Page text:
Before Bronies, Browncoats or even Trekkies, there were The Baker Street Irregulars. Named after the street children that Sherlock Holmes employed to gather information, the fan collective known as The Baker Street Irregulars have congregated to discuss and share in their enjoyment of Arthur Conan Doyle’s fictional master detective for almost eighty years. Now a surge in popularity for the character created in part by a pair of successful Hollywood films by Guy Richie and starring Robert Downey Jr. (Iron Man), and the critically acclaimed BBC series which uses an updated time-frame by Steven Moffat (Doctor Who), has inspired domestic broadcaster CBS to create their own take on a modern day Holmes. Currently titled Elementary, this new series will add two new twists: a New York setting and something that has those long-time Holmes fans talking: the role of classic Holmes sidekick Dr. Watson will be played by Lucy Liu (Charlie’s Angels).
“From Ling Woo in Ally McBeal to John Watson is a stretch and would be really hard for people who know the stories and characters to accept,” says Donald J. Terras, a Baker Street Irregular, and head of the organization’s Chicago branch: The Hounds of the Baskerville (sic). Formed in 1943, they were the first western hemisphere Holmes fan society organized after the forming of The Baker Street Irregulars by Christopher Morley in 1933 England. “Personally, it’s amazing to me that the story lines and characters continue to be a creative force over 125 years after they were introduced.”
Aiding in the enduring appeal of watching or reading about the acerbic, eminently intelligent detective go about his work is the presence of the Sherlock Holmes canon in the public domain. Holmes has proved fertile ground for interpretation and adaption not just recently, but for decades, as Terras illuminates, “The Sherlock Holmes resurgence actually goes back to the 1960s and the first television airings of the Basil Rathbone Hollywood productions of the stories. These were followed by the Jeremy Brett/British Holmes series in the 1980s. Both are still immensely popular today. Of course there were other Hollywood Holmes productions during this time that helped keep the Holmes tenor at a high pitch: Young Sherlock Holmes, The Seven Percent Solution, and Murder by Decree, to name a few.”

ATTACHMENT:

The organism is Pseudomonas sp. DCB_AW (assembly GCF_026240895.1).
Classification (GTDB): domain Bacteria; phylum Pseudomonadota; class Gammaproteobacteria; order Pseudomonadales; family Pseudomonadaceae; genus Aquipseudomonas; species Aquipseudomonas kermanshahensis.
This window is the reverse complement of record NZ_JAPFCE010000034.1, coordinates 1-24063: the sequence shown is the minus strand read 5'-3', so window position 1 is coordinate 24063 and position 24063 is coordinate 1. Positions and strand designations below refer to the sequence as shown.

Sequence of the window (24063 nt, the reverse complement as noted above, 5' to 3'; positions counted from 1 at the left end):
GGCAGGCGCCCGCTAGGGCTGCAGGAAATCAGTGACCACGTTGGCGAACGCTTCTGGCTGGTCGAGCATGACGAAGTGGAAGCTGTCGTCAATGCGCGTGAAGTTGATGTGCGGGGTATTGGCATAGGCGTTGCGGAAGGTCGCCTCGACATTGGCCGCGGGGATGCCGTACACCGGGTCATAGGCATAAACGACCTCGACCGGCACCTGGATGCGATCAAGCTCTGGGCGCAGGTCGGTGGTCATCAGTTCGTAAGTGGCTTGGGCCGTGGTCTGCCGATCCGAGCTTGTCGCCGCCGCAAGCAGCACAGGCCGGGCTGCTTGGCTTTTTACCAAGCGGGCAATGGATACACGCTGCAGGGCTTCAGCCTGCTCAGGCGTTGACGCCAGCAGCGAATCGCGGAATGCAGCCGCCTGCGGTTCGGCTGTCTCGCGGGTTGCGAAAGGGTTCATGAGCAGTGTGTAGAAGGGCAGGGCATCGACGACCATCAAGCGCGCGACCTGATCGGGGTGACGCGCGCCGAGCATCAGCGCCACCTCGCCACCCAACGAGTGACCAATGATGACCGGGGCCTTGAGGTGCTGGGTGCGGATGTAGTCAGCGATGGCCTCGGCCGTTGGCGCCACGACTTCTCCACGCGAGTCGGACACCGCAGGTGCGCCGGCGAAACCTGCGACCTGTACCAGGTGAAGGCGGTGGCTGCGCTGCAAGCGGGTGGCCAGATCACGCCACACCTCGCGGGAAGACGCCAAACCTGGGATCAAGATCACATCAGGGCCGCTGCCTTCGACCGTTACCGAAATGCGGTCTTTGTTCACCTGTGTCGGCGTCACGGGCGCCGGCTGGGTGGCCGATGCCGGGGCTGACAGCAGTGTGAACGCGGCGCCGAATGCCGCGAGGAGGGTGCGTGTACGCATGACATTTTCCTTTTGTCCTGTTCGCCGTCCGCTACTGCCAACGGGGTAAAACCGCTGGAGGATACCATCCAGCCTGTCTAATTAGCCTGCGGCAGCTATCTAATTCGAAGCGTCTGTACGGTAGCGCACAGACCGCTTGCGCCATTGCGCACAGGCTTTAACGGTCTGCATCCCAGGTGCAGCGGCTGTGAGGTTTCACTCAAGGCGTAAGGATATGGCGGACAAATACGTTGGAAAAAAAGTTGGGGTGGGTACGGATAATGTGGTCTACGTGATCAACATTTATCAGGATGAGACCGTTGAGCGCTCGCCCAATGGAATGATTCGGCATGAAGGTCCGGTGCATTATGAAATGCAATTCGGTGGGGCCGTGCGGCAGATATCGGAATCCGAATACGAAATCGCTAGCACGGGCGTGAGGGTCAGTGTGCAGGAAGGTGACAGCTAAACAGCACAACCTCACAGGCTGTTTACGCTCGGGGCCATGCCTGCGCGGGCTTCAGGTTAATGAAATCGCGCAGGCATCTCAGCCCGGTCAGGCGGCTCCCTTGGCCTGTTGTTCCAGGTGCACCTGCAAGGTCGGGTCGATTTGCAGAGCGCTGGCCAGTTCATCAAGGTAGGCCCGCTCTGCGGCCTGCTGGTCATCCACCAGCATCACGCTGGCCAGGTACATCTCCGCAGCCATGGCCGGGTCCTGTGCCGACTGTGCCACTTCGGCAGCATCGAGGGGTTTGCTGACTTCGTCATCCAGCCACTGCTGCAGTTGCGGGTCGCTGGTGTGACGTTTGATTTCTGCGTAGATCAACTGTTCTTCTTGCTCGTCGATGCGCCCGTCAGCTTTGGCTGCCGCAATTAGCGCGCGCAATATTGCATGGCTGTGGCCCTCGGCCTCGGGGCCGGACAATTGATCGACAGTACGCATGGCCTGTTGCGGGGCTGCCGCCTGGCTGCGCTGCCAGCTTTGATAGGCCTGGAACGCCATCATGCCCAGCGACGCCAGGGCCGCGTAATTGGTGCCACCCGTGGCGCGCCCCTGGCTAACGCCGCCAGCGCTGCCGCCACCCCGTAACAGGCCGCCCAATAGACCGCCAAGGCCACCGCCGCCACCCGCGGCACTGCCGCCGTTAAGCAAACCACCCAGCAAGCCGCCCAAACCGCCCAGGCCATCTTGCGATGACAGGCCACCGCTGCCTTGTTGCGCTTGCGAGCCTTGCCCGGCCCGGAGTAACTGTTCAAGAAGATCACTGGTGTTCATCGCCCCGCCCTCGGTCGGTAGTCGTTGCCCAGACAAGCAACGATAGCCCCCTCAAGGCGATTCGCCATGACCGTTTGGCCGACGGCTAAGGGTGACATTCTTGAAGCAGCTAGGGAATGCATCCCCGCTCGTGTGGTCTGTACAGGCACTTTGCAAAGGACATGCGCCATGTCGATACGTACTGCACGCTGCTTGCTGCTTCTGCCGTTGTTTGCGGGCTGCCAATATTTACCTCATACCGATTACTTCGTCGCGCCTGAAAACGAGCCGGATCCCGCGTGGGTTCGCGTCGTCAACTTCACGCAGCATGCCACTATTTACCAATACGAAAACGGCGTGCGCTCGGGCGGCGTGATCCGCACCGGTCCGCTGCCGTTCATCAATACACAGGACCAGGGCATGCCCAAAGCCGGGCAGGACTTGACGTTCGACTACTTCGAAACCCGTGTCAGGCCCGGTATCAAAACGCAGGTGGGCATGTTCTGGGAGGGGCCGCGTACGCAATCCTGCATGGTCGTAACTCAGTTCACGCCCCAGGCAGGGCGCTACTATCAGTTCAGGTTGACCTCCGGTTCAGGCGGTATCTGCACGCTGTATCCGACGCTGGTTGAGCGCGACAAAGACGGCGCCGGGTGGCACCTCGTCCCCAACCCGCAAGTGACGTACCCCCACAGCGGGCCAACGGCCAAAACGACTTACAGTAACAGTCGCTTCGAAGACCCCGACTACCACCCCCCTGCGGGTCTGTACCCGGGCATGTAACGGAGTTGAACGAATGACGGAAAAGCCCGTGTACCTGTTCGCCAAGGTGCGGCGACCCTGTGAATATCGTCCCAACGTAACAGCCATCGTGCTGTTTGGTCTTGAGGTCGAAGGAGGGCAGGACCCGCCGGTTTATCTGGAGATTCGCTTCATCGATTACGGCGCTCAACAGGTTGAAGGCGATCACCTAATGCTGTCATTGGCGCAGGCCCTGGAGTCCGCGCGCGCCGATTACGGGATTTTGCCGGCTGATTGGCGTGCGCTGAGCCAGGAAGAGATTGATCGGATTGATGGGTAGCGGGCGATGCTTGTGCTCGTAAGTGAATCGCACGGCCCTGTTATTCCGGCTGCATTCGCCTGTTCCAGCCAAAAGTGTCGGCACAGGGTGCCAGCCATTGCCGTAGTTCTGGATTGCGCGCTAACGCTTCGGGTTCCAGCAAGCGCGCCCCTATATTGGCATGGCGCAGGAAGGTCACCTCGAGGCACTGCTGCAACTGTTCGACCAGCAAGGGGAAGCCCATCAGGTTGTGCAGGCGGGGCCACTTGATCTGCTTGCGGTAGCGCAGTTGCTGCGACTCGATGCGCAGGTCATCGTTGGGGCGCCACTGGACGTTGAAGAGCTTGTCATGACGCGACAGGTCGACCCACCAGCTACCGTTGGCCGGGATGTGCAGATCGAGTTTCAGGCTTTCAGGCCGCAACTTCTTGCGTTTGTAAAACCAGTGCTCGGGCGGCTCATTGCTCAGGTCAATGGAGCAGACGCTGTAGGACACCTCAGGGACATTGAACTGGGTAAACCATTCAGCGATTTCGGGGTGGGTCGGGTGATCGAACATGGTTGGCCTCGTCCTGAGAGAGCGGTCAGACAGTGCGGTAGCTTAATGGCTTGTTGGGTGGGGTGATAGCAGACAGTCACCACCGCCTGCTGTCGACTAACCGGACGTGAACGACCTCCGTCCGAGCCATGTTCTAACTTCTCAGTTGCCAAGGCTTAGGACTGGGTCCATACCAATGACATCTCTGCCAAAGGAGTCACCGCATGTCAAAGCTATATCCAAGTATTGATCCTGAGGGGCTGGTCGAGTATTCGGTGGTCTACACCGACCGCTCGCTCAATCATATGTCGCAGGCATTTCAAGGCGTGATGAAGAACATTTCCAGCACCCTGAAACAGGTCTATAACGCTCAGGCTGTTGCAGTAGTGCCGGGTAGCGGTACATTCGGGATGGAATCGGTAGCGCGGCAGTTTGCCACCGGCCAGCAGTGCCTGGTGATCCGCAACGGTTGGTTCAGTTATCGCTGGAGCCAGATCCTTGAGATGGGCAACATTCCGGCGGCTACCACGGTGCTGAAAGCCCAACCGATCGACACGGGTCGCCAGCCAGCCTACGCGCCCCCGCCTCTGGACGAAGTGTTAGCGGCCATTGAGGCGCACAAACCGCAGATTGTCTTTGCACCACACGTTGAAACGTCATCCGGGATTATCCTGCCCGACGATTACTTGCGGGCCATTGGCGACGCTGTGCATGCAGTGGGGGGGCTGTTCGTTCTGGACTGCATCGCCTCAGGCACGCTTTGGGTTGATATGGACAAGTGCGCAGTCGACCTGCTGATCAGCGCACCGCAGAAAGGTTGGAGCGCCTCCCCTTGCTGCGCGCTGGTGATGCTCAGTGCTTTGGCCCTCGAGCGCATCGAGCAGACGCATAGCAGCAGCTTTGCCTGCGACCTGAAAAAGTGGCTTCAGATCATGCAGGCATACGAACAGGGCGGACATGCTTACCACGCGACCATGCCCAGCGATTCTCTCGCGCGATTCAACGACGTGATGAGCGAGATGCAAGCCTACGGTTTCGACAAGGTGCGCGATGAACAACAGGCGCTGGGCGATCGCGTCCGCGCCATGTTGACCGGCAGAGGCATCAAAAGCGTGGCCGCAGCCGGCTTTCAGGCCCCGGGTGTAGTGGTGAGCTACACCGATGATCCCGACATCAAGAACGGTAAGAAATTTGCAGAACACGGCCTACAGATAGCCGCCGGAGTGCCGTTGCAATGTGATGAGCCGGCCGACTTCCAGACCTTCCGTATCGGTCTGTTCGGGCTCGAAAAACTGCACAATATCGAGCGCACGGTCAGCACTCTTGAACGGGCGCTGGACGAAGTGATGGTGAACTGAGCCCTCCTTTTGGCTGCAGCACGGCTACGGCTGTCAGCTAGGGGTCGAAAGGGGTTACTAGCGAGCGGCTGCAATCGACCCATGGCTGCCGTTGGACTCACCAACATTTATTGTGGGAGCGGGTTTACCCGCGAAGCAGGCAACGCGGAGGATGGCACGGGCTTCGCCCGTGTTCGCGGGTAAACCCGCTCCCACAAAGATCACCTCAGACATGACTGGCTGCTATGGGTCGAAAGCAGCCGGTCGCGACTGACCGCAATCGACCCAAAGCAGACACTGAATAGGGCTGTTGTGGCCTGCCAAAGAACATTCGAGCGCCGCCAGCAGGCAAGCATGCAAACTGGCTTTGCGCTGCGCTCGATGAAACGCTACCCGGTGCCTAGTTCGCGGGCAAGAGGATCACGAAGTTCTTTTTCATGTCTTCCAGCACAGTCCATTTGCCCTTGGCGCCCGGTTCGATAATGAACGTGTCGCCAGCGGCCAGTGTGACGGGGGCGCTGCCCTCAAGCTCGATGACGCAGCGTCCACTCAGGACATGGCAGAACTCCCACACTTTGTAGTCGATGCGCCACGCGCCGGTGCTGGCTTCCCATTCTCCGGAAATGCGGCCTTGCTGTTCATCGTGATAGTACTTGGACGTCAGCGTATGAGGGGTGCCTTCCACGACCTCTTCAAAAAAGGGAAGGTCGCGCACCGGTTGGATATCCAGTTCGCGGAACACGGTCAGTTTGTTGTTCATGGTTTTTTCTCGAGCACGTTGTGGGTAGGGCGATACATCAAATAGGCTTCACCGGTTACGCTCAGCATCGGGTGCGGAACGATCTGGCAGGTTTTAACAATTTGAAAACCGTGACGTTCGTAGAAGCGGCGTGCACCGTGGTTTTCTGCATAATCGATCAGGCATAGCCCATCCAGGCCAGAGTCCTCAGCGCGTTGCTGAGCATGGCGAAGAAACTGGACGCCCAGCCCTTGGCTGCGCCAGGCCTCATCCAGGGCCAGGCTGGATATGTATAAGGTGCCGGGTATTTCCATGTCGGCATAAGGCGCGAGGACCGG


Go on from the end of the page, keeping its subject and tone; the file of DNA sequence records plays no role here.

Despite their organization's longevity, or perhaps because of it, The Baker Street Irregulars are not too different from other fan collectives in their defense of the original version of their passion. When asked about the community’s opinion about the aforementioned recent film adaptations, Terras deduces the problem right away in classic Holmes-like fashion, “[The Richie/Downey Sherlock Holmes films], while being very successful at the box office, haven’t made a very favorable impression among long-time fans of Holmes. Most feel that these productions have strayed too far from the original story line and literary characterization for the sake of creating an action adventure epic. However, there are those who feel that it’s just Hollywood reinventing the character for a less literary public and, hopefully, it will lead to greater interest in the original written works.”
On the other hand, and as a possible buoy to the prospects for the new CBS series, the BBC’s Sherlock has engendered a different reaction, “[It] has fared much better in the ‘community,’” Terras explains, “Sherlockians would seemingly rather see the character brought into contemporary times as an update to the series.” As new as the idea of a modern version, or a female Watson might seem, the depth and breadth of Holmes adaptations actually include both of those format twists already, in particular the 1987 television movie The Return of Sherlock Holmes which featured a cryogenically frozen Holmes awoken in the ‘modern’ day and teaming up with Dr. Watson's granddaughter, Jane.
Looking past casting trepidation, Terras and the larger, international fan community that he in part represents is optimistic about the new series, “Sherlock Holmes is the most famous literary character in the world, apologies to James Bond who is just approaching age 60. Hopefully, this CBS production will be successful in extending the creative range of these remarkable literary creations and spurring interest in the stories to generations on into the 21st century. As [author, Chicago Tribune columnist and The Hounds of the Baskerville co-founder,] Vincent Starrett wrote: Those who never lived and so can never die.”